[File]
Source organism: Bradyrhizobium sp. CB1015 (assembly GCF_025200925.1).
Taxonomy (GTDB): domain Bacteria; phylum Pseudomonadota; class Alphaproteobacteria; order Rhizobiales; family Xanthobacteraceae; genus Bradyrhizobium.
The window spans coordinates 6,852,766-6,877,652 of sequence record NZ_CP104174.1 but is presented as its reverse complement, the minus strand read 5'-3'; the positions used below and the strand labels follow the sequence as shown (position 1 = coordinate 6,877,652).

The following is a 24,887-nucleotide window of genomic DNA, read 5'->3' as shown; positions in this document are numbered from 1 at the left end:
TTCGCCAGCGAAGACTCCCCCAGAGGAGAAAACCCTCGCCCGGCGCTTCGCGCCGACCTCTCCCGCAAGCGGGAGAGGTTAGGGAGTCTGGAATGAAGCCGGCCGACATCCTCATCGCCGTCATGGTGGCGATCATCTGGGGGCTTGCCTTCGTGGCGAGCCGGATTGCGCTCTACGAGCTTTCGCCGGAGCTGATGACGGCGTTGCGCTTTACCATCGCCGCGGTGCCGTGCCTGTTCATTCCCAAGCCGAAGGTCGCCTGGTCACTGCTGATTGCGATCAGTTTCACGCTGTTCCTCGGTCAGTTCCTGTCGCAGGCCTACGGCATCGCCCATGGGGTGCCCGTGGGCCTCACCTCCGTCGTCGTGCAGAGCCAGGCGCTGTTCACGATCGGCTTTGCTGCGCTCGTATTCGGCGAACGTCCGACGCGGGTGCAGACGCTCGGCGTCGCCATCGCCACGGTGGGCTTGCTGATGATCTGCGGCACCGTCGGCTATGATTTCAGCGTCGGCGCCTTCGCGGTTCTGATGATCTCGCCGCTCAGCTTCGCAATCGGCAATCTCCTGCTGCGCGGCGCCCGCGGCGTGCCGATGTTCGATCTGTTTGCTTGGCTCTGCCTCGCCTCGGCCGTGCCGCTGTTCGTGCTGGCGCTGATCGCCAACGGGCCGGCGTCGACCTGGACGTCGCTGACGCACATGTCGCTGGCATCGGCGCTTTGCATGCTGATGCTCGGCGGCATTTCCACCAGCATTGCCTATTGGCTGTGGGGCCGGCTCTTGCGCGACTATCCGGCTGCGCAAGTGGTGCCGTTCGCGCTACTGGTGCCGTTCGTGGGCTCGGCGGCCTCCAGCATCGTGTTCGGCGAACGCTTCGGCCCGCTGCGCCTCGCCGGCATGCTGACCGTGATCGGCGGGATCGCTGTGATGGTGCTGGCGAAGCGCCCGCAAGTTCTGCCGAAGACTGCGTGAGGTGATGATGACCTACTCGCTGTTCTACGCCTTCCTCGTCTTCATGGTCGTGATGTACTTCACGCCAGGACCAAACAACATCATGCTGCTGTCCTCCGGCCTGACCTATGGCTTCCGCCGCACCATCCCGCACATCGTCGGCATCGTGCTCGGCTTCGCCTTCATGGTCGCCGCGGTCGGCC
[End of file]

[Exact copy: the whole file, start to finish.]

Source organism: Bradyrhizobium sp. CB1015 (assembly GCF_025200925.1).
Taxonomy (GTDB): domain Bacteria; phylum Pseudomonadota; class Alphaproteobacteria; order Rhizobiales; family Xanthobacteraceae; genus Bradyrhizobium.
The window spans coordinates 6,852,766-6,877,652 of sequence record NZ_CP104174.1 but is presented as its reverse complement, the minus strand read 5'-3'; the positions used below and the strand labels follow the sequence as shown (position 1 = coordinate 6,877,652).

The following is a 24,887-nucleotide window of genomic DNA, read 5'->3' as shown; positions in this document are numbered from 1 at the left end:
TTCGCCAGCGAAGACTCCCCCAGAGGAGAAAACCCTCGCCCGGCGCTTCGCGCCGACCTCTCCCGCAAGCGGGAGAGGTTAGGGAGTCTGGAATGAAGCCGGCCGACATCCTCATCGCCGTCATGGTGGCGATCATCTGGGGGCTTGCCTTCGTGGCGAGCCGGATTGCGCTCTACGAGCTTTCGCCGGAGCTGATGACGGCGTTGCGCTTTACCATCGCCGCGGTGCCGTGCCTGTTCATTCCCAAGCCGAAGGTCGCCTGGTCACTGCTGATTGCGATCAGTTTCACGCTGTTCCTCGGTCAGTTCCTGTCGCAGGCCTACGGCATCGCCCATGGGGTGCCCGTGGGCCTCACCTCCGTCGTCGTGCAGAGCCAGGCGCTGTTCACGATCGGCTTTGCTGCGCTCGTATTCGGCGAACGTCCGACGCGGGTGCAGACGCTCGGCGTCGCCATCGCCACGGTGGGCTTGCTGATGATCTGCGGCACCGTCGGCTATGATTTCAGCGTCGGCGCCTTCGCGGTTCTGATGATCTCGCCGCTCAGCTTCGCAATCGGCAATCTCCTGCTGCGCGGCGCCCGCGGCGTGCCGATGTTCGATCTGTTTGCTTGGCTCTGCCTCGCCTCGGCCGTGCCGCTGTTCGTGCTGGCGCTGATCGCCAACGGGCCGGCGTCGACCTGGACGTCGCTGACGCACATGTCGCTGGCATCGGCGCTTTGCATGCTGATGCTCGGCGGCATTTCCACCAGCATTGCCTATTGGCTGTGGGGCCGGCTCTTGCGCGACTATCCGGCTGCGCAAGTGGTGCCGTTCGCGCTACTGGTGCCGTTCGTGGGCTCGGCGGCCTCCAGCATCGTGTTCGGCGAACGCTTCGGCCCGCTGCGCCTCGCCGGCATGCTGACCGTGATCGGCGGGATCGCTGTGATGGTGCTGGCGAAGCGCCCGCAAGTTCTGCCGAAGACTGCGTGAGGTGATGATGACCTACTCGCTGTTCTACGCCTTCCTCGTCTTCATGGTCGTGATGTACTTCACGCCAGGACCAAACAACATCATGCTGCTGTCCTCCGGCCTGACCTATGGCTTCCGCCGCACCATCCCGCACATCGTCGGCATCGTGCTCGGCTTCGCCTTCATGGTCGCCGCGGTCGGCC